Indian village living desert

Palm Oasis – The giant palms surrounding this area with a small marsh and pup fish led us to a  pleasant walk. I found this area to be quite calming and looking at the palms almost transports you to a desert oasis.  Though, the  highlight here was the walk-through aviary.

Palm Oasis Living Desert

It was huge with  hawks and ravens and other birds who just looked like they were waiting for visitors to gawk  at them.  It was a bit  unnerving walking through here as you stare eye to eye with the birds  and the possibility of a bird swooping down on you.  We walked hurriedly through here and  observed from the outside.

Living Desert aviary

Sonoran Pond – This was a small pond with a lot of vegetation.  There was a walk through game with the intent on helping kids with conservation and recycling.  They were  supposed to  determine which items don’t belong in a natural environment.  Unfortunately, some items were  missing from the area. Nonetheless, they had fun playing this short game.

Sonoran pond un-natural game living desert

Eagle Canyon – This walk through exhibit of various animals was quite interesting.  We learned  a lot about the different amphibians and the kids were amused looking for the different  animals in each exhibit. There were exhibits of a mountain lion, bobcat, fox, golden eagle  and an  adorable badger.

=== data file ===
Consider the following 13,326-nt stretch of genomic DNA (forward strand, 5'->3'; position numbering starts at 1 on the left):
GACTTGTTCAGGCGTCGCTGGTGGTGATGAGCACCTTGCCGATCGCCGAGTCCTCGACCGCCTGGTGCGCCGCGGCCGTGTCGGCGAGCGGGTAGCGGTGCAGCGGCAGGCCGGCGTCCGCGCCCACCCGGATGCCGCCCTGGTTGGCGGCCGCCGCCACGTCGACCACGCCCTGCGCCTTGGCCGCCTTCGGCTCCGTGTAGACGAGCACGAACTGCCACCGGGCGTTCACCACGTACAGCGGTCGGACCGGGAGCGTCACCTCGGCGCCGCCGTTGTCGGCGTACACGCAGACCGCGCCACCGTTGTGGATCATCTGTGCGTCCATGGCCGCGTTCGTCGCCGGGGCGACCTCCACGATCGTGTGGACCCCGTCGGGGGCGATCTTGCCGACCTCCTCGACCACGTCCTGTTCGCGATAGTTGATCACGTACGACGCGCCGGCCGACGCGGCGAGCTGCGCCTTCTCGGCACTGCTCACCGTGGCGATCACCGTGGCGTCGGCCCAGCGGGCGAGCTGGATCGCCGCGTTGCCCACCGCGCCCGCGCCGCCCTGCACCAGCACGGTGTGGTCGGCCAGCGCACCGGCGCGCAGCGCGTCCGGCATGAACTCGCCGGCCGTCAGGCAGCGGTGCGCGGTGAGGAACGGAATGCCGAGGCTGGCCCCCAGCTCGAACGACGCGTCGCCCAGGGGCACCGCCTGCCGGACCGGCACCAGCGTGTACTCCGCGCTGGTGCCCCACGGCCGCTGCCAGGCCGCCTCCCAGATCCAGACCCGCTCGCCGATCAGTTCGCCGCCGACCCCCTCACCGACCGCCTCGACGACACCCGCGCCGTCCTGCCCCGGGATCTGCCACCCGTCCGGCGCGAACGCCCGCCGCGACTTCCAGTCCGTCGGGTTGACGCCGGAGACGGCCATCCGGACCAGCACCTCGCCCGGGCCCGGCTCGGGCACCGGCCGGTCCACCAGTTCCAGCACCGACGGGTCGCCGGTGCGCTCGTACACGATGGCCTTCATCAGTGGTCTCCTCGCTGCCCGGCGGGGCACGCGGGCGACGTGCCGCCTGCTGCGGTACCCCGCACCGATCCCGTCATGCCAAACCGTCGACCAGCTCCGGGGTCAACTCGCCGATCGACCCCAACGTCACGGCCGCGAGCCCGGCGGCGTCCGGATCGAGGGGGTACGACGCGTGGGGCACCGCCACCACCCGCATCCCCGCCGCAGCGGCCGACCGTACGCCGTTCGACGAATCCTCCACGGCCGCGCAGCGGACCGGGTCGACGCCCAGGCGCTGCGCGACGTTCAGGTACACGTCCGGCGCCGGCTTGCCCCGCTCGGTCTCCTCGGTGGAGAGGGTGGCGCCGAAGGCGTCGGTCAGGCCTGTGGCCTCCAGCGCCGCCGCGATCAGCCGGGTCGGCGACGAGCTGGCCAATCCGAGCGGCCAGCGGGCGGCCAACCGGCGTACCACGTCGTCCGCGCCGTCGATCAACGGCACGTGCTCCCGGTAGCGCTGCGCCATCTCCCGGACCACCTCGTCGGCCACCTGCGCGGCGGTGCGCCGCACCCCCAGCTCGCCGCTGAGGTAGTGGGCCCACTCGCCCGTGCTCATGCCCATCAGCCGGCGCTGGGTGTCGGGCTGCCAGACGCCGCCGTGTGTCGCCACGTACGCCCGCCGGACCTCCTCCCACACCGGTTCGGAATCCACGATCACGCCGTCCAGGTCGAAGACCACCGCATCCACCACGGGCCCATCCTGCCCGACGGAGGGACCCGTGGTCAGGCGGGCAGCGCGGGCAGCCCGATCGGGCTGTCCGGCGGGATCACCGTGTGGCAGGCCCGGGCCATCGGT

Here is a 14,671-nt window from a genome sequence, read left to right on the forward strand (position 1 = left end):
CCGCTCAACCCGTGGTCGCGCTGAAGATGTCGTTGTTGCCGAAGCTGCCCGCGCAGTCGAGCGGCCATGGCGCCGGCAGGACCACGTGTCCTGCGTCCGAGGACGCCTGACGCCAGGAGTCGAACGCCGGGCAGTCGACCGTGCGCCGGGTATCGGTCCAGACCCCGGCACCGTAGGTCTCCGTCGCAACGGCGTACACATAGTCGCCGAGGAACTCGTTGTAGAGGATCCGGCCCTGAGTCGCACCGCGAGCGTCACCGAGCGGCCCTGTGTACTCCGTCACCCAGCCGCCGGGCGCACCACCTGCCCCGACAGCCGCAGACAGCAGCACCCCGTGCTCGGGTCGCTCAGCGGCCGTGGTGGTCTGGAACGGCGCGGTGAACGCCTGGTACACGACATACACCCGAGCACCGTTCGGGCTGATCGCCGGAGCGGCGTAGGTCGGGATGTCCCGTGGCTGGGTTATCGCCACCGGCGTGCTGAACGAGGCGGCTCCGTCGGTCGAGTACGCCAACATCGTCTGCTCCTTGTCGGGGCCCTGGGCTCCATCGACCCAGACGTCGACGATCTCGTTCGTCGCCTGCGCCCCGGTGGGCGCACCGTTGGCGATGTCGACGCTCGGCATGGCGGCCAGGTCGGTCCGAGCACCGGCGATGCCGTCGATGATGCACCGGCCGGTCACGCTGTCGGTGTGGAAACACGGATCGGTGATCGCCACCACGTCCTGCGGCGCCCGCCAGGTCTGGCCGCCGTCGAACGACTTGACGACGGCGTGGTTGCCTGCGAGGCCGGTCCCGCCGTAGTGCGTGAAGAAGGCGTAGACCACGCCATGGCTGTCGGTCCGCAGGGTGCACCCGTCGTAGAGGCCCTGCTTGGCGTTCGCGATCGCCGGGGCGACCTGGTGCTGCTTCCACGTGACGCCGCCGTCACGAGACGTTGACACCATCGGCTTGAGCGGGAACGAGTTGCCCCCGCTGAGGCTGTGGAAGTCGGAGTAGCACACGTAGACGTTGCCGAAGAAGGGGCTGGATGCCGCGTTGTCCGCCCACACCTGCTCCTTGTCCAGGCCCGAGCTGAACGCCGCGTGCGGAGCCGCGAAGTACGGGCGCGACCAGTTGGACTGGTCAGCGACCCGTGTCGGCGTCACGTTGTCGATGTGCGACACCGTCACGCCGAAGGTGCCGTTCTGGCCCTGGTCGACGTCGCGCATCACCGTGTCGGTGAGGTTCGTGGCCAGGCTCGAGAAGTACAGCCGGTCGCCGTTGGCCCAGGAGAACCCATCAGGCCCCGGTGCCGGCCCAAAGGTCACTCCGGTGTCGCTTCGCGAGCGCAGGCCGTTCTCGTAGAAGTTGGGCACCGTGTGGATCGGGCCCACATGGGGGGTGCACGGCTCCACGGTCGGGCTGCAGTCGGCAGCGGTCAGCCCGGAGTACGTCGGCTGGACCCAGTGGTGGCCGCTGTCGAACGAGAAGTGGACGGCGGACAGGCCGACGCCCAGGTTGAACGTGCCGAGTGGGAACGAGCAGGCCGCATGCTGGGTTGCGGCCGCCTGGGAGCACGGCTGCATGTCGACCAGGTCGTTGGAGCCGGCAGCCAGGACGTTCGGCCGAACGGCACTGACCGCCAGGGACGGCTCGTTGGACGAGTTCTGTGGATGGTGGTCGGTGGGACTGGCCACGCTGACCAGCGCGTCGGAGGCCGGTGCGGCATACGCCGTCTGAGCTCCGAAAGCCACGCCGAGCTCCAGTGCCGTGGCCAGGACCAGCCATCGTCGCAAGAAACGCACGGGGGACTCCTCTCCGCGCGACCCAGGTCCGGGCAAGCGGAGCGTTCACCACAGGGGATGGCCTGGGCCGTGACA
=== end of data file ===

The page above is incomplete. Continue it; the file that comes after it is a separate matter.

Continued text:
Living Desert Eagle Canyon

Endangered Species Carousel – Rides were  $2 on any of the 30 animals on Marilyn’s Merry-Go-Round.  It seemed a little out of place here but it was a good diversion for the kids.  Be sure you get the animals that move up and down since some animals were stationary.

Living desert carousel

Big Horn Mountain – I liked this area a lot due to the amount of big horn sheep roaming the mountain and blending in with their surroundings.  There were a lot of them and this was as  close as we have gotten to these majestic animals.

Living Desert Big Horn Mountain

Discovery Center – This indoor area was definitely a must visit and not just as a break from the heat.  There were plenty of interactive and hands-on exhibits inside for the kids to learn and explore and was designed for all ages.  How sand dunes are formed was a pretty popular one with the kids.  It was hard to miss the 8-foot-tall giant ground sloth skeleton near the entrance here.

Discovery Center Living Desert

 The staff brought out a giant lizard, an owl and a huge porcupine while we were there. The  porcupine got a lot of well deserved attention and was just a delightful animal to look at.

Living Desert Discovery Center









Ant Lab – This exhibit showed how a colony of 10,000 long-legged desert ants lived and were on  display outside the Discovery Center.  It was interesting but a bit disturbing and I felt  like things were crawling on me after seeing that exhibit.  Although, their story panels gave us some very interesting information on ants including all about the power of the Queen Ant.   We learn something new everyday.

Living Desert Africa